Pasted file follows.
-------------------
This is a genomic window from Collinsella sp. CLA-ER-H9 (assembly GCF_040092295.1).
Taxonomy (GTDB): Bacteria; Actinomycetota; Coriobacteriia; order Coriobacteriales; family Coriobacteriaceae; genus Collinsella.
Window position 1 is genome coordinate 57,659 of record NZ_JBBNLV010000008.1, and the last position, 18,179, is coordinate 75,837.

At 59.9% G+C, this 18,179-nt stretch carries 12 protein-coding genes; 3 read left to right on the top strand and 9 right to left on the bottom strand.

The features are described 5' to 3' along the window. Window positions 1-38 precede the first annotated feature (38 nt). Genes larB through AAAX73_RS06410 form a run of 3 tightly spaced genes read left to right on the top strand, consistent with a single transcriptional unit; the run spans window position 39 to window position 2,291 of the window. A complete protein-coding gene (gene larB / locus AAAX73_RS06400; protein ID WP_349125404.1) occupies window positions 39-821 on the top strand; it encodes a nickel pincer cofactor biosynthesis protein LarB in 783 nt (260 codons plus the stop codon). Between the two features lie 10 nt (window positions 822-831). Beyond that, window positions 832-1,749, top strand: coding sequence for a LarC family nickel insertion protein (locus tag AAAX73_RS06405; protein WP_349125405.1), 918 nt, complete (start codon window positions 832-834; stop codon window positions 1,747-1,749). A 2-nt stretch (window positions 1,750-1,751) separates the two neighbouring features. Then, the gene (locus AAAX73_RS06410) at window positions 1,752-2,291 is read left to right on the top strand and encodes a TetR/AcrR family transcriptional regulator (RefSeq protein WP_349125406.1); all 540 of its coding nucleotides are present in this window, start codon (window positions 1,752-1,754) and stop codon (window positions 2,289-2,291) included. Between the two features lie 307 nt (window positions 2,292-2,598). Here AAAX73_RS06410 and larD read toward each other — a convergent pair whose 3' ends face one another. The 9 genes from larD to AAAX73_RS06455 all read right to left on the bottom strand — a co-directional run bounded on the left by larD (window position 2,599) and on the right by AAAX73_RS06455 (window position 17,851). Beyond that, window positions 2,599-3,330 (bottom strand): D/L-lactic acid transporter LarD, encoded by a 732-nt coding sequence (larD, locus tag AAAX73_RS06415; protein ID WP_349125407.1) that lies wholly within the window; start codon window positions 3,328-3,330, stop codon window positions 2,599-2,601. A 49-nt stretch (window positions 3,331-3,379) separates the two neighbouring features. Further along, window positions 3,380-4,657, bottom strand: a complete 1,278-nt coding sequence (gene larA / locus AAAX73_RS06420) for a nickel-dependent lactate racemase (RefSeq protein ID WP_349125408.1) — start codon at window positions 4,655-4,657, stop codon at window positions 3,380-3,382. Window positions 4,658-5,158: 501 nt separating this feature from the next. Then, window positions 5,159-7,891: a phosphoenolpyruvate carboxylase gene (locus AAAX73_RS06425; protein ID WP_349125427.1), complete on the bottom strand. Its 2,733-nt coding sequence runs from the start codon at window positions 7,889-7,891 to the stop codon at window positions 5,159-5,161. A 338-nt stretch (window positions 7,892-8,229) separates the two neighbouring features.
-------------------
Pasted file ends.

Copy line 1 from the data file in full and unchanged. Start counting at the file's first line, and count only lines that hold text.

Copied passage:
This is a genomic window from Collinsella sp. CLA-ER-H9 (assembly GCF_040092295.1).